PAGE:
After weeks at the shelter, Moose finally found his dream home when his new family journeyed 820 miles to adopt him.
When Moose, a Mastiff, arrived at Dutchess County SPCA, it was impossible not to fall in love with the 138 lb gentle giant. However, big dogs often have a hard time finding a home, and after weeks at the shelter, he still didn’t have an adopter. But Moose found a family from afar when DCSPCA’s Intake Manager spread the word about Moose through a big breeds rescue. His new family spotted him from 820 miles away, in Nova Scotia, Canada, and drove 16 hours to adopt him, confident that he was the dog for them.
DCSPCA: You live far away from DCSPCA, in Canada! How did you find out about Moose and what inspired you to travel so far to adopt him?
SARAH: We used to have a beautiful Mastiff named Zeus, who sadly passed away a couple months before we adopted Moose. Our daughter Ryan said: “We need to save another big boy like Zeus.” Through a big breeds rescue site, Carol [DCSPCA’s Intake Manager] had cross-posted Moose as needing a home and he won our hearts from afar! We got in touch with Carol to hear all about him, and were confident we could give him a great home with our other 3 rescue dogs. It was a 16 hour drive, but a road trip was in order to bring him home!
DCSPCA: How did Moose do on the trip to Nova Scotia?
SARAH: Our first stop was a pet store for bones and toys for the ride. He was a gentleman, meeting everyone who saw him calmly! The rest of the ride we couldn’t believe how quiet and calm he was, he slept most of the way and entertained us with drooly kisses, a lot of loud snoring, and a few farts to keep us on our toes! At every stop he was introduced to new people and surroundings and was fantastic the entire time.
DCSPCA: How is Moose doing now that he’s home?
SARAH: Moose is constant entertainment! He is two years old now and the first year was a lot of energy and setting boundaries—but he is always eager to please and a fast learner! Moose can now follow commands and is the star of every guest visit. We joke that he is an angel in public and when we have company, and when they leave he lets out his silly side. He gets along great with our other three dogs and any visiting dogs regardless of size.
DCSPCA: What are some of his favorite things?
SARAH: Moose loves his Christmas Pig, a squeaky toy he is happy to squeak for hours on end! His bestie is a 20 lb Jack Russell/Dachshund mix, Benji, who he enjoys chasing in the yard; he is convinced he is the same size and also a lap dog. He loves trips to the store with us, and sleeping in our bed. Despite his size (now 165 lbs and 37 inches at the shoulder) he is a scaredy cat with items that move when you touch them, any dog who barks at him, and water spray bottles. Moose loves to open doors on his own, especially my office door while I work, and the bedroom door when he wakes up (to make sure we don’t sleep too late!)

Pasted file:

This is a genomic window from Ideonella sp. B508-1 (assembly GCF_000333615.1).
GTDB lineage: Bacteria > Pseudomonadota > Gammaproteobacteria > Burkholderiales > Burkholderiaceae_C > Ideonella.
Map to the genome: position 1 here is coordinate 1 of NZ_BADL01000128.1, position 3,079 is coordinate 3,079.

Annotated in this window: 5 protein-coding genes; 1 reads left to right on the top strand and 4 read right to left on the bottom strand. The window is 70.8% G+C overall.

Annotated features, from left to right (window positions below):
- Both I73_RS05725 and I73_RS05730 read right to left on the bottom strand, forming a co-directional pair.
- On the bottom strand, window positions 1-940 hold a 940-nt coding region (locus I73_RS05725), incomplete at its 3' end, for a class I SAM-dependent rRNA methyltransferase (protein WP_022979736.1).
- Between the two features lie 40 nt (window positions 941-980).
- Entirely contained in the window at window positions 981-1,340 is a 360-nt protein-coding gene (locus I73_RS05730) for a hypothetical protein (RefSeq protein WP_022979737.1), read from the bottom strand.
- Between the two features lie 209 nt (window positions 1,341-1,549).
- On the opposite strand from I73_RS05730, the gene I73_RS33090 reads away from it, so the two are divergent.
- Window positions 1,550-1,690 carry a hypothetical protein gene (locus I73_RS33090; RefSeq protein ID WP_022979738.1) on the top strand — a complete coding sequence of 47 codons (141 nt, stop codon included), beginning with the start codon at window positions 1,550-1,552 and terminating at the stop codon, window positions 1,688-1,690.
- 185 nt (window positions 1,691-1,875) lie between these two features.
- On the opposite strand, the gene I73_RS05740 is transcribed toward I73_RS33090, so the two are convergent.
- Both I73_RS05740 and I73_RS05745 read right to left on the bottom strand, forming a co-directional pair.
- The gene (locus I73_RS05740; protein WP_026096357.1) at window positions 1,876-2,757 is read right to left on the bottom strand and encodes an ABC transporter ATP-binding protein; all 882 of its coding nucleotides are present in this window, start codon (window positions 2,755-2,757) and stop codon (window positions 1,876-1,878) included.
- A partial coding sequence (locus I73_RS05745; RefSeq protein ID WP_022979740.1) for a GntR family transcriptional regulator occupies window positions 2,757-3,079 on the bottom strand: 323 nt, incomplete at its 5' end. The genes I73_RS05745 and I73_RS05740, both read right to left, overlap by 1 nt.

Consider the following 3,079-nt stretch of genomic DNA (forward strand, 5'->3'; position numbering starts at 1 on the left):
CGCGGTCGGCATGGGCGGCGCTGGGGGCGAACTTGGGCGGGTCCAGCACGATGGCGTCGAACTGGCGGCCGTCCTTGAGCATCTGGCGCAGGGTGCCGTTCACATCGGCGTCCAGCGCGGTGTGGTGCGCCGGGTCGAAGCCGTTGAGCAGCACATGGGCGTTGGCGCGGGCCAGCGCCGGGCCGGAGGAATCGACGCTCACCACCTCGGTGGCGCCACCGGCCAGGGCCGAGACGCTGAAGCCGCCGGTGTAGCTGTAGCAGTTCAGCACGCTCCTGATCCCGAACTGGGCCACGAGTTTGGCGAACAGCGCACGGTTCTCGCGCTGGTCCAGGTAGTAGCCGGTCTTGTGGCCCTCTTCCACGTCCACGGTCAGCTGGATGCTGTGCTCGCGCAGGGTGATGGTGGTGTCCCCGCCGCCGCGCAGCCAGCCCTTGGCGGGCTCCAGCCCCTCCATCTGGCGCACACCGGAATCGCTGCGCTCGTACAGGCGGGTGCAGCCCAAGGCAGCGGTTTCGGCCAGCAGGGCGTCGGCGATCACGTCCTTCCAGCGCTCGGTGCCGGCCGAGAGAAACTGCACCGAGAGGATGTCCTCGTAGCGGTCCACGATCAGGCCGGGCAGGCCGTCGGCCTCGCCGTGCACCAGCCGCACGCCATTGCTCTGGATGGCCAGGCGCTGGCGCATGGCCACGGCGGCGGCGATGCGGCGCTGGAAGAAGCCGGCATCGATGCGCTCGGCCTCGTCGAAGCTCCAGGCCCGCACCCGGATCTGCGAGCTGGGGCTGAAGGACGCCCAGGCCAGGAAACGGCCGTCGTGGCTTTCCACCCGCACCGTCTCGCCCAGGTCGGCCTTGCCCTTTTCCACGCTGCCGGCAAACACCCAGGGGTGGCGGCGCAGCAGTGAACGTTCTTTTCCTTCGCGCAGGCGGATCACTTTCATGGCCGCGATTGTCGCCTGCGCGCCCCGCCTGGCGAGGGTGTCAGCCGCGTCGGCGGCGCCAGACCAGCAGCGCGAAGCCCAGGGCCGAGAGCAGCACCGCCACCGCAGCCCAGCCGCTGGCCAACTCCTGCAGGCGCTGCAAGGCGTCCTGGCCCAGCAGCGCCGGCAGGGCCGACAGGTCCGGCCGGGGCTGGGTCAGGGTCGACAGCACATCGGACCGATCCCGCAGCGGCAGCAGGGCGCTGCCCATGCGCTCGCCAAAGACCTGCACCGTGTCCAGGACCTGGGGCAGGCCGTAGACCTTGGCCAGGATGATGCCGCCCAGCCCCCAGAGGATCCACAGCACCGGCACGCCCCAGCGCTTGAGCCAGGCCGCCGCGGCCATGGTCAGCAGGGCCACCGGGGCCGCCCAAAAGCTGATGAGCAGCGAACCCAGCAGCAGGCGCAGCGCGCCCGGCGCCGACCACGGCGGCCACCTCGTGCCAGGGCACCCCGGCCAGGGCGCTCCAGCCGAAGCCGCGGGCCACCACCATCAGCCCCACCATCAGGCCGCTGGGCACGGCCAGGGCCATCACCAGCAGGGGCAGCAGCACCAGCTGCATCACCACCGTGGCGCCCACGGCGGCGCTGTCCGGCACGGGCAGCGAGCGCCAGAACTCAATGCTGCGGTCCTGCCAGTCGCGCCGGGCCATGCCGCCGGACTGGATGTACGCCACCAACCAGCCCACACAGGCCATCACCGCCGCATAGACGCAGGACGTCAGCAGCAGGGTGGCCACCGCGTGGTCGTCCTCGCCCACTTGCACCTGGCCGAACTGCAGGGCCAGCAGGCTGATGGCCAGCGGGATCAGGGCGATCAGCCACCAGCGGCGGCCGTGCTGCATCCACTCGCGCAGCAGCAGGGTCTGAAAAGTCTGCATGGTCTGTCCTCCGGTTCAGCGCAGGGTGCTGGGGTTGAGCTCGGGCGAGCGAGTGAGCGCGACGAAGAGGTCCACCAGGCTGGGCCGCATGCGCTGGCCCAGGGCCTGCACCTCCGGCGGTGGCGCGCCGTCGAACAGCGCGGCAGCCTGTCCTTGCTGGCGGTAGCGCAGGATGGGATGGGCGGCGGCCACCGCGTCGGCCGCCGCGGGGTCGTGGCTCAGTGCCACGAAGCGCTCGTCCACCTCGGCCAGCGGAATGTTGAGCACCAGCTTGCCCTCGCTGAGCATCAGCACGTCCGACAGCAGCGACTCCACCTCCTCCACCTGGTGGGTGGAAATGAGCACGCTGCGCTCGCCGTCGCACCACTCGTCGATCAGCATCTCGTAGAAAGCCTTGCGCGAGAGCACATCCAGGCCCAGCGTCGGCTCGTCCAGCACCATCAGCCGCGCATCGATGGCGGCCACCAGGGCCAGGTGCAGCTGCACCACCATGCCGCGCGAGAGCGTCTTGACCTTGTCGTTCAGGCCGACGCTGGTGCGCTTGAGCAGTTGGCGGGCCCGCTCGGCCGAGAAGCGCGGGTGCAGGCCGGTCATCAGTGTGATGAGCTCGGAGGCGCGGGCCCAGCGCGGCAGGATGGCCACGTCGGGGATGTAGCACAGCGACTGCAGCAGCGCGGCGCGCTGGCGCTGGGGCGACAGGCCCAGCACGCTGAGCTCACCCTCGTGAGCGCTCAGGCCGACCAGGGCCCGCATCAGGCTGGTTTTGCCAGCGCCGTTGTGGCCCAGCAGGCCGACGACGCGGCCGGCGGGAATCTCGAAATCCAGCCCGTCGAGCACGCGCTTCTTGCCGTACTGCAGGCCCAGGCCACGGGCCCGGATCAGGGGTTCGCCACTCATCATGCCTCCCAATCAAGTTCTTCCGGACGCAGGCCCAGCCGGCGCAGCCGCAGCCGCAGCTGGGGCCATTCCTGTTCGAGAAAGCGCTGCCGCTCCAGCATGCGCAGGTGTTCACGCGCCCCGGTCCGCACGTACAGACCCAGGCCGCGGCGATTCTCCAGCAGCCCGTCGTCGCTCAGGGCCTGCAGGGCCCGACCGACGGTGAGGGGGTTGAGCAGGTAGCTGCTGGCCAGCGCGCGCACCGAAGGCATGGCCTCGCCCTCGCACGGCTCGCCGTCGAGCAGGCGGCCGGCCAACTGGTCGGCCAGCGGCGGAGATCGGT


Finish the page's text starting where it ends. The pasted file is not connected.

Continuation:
DCSPCA: Moose was recently part of your wedding! Can you please tell us about that?
SARAH: We recently got married and had a big wedding at our home. Moose is so well-behaved in crowds that he got his own tuxedo collar and walked down the aisle with Dad. After he was put in the backyard for the vows, Moose found an open door and surprised the crowd by hastily rejoining the ceremony for a big laugh. He got to stay for the afterparty!
DCSPCA: How has Moose changed your life?
SARAH: Moose keeps us laughing every day! His silly antics and cuddles make it impossible to be mad even when he occasionally chews a cardboard box or steals a treat. At night he cuddles like a 5 lb chihuahua and snores like a Mack truck—his heart is as big as he is and there is nothing as sweet as coming home to see him jumping on the front door to look out the window at the top to greet you (and then immediately running scared from a blowing leaf when you open the door!)
DCSPCA: Moose is a big guy! Any words of wisdom for anyone considering adopting a large dog?
SARAH: I have had big dogs all my life, and in recent years have adopted one small and two medium dogs. The big ones so far have all been less work and more confident! Research your breeds, but most large dogs after age two require less exercise, and can be great companions for kids (their size makes unpredictable toddlers less intimidating). A senior large breed dog could be a great companion for someone with less mobility. Be prepared to socialize them a lot at the start, as often other people are more afraid of large dogs than the dogs are of people. Be patient, they don’t realize they are bigger than average! They will cost more to feed, and any medications will be a bigger dose and cost—but the love and joy they bring far surpasses that. As with any rescues, give them time to settle in, adapt, and bring out their true personality and their needs. And most of all, don’t go buy a king size bed—you will still end up with one foot for you and the rest for them, regardless of the bed size!